On Saddle Road
On Saddle Road.
Image taken on Saddle Road (Route 200) the very tough and unforgiving road that goes accross the Big Island of Hawaii.
The official start of Saddle Road is at the “T” intersection of Ua Nahele Street at mile 8. This is the last neighborhood through which the route will pass. As it has from its beginning in Hilo, Route 200 continues to climb towards the Humuʻula Saddle between Mauna Kea and Mauna Loa. The rainforest of the Hilo Forest Reserve and Upper Waiākea Forest Reserve surround the roadway and begin to thin as the elevation increases. Quality of the asphalt surface is quite good on this side of the crest but there are many curves and rises with limited visual distances.
The terrain becomes the high lava desert of the Humuʻula Saddle. Two roads intersect Saddle Road close to Puʻu Huluhulu at its crest near mile 28 at 6,632 feet (2,021 m) above sea level:
A Hawaiian Lele (altar) near the junction of Saddle Road and Mauna Kea Access Road, Mauna Kea in the background
Mauna Loa Observatory Road is an unmarked 17.1 mile (27.5km) long narrow rough (but paved) road which winds its way towards Mauna Loa Solar Observatory, Mauna Loa Atmospheric Observatory, and AMiBA on the slopes of Mauna Loa.
Mauna Kea Summit Road (known as John A. Burns Way) provides access to the Onizuka Center for International Astronomy (at elevation 9,300 ft / 2,835m) then climbs Mauna Kea past the Mauna Kea Ice Age Reserve to the height of 13,780 ft (4,200m) at grades averaging 17% making this the third highest public road in the United States. The road is 14 miles (23 km) long, of which the first 6 miles (to the Onizuka Center) and the last 3 miles (4.8 km) are paved. Puʻu Wēkiu is the highest point in Hawaiʻi at 13,796 ft (4,208m) and is home to Poliʻahu, Goddess of Snow. Mauna Kea Observatory on the summit, an ideal location for astronomical seeing, is under the jurisdiction of the University of Hawaiʻi Institute for Astronomy. Driving from sea level to the top of Mauna Kea Summit Road provides the greatest elevation gain possible by car in one state.
The 6.5-mile (10.5 km) segment from milepost 28 to 35 was dedicated and opened to traffic on May 29, 2007 with Senator Daniel K. Inouye as the keynote speaker and other local dignitaries. The new segment is quite a contrast to the roadway near the Pōhakuloa Training Area. The old section of roadway included some of the more dangerous features of the old Saddle Road: a sharp curve, blind corner and one way bridge near the entrance to Mauna Kea State Recreation Area that was one of the worst on the roadway. In contrast the new section was constructed to full federal highway standards, with wide shoulders, rumble strips, good signage and emergency phones at regular intervals.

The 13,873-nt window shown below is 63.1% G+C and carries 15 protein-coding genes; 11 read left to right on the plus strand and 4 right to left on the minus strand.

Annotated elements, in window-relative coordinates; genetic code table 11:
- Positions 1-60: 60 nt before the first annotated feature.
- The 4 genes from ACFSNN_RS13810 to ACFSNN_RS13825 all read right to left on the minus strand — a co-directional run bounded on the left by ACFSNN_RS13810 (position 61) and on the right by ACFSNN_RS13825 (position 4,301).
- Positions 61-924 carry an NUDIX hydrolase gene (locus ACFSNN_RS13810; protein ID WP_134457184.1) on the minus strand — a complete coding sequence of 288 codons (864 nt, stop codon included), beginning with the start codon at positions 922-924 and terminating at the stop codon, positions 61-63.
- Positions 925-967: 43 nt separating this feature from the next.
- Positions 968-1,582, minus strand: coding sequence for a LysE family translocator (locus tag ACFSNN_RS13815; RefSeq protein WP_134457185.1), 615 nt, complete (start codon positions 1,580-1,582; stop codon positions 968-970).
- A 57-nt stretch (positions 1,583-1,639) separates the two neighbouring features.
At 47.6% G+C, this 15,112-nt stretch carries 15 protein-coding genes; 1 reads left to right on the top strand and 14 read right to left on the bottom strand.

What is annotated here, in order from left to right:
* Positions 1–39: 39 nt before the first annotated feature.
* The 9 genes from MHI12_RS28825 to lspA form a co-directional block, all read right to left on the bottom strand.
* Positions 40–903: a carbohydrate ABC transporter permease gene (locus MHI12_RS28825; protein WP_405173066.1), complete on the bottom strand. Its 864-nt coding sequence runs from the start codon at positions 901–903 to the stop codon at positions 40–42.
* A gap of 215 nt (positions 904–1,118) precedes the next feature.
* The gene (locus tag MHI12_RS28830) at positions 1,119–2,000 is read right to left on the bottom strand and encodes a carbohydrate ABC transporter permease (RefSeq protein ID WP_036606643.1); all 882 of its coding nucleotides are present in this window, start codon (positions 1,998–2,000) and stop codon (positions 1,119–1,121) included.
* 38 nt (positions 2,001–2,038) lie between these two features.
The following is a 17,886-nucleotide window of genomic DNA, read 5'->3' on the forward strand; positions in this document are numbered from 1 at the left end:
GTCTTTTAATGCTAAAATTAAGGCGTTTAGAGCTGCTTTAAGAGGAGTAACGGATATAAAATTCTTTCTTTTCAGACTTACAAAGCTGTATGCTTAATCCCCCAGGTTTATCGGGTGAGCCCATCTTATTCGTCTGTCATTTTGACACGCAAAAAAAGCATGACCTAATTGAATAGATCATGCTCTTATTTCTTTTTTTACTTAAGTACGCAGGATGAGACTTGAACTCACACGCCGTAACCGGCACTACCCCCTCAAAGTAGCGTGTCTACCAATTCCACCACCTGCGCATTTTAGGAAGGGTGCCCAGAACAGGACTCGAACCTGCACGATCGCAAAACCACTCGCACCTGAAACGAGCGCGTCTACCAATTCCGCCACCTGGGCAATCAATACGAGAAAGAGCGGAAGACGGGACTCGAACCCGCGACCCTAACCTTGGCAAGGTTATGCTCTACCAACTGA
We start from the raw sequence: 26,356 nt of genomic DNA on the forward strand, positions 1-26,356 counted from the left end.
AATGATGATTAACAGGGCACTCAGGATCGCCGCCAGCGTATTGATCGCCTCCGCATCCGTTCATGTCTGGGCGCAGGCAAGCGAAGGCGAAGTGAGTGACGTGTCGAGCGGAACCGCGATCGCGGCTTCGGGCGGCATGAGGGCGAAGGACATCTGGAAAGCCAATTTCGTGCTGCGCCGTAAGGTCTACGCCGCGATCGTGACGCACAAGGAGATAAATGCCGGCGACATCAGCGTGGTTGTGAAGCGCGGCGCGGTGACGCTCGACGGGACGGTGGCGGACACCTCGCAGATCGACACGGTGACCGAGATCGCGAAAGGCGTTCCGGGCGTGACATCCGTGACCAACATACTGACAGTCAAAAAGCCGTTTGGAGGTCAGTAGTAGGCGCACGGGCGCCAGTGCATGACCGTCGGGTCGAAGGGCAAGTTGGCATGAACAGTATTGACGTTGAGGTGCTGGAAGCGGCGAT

From milepost 35 to 44 the road passes the main gates of Pōhakuloa Training Area and Bradshaw Army Airfield before continuing across the military reservation. Military vehicles — including armored personnel carriers — occasionally cross or occupy the roadway. Artillery exercises, including live fire, are not uncommon with batteries set up along the roadway firing towards Mauna Loa. This section of the road was repaved in the summer of 2008, greatly improving the conditions.
On August 18, 2009 the completely rebuilt section, from milepost 35 to 42, opened to public travel. The realignment relocated the highway north to the Mauna Kea side of the Army base and Bradshaw Army Airfield.
From milepost 44, near Kilohana, to the Māmalahoa Highway the road retains its original character, a narrow ribbon of poorly maintained pavement with crumbling edges. There are several more one lane bridges, blind curves and hills. It is common for drivers to negotiate the center of the road to avoid the rough shoulders, moving back into the lane only when necessary to pass traffic proceeding in the opposite direction. The route is quite scenic with views of the coastline, the Hualālai and Kohala volcanoes, winding its way across Parker Ranch and through the development of Waikiʻi.
The original western terminus of Route 200 comes at its junction with Māmalahoa Highway (state route 190) six miles (9.6km) toward Kona of Waimea (coordinates
Total miles = 45.7 (73.6km)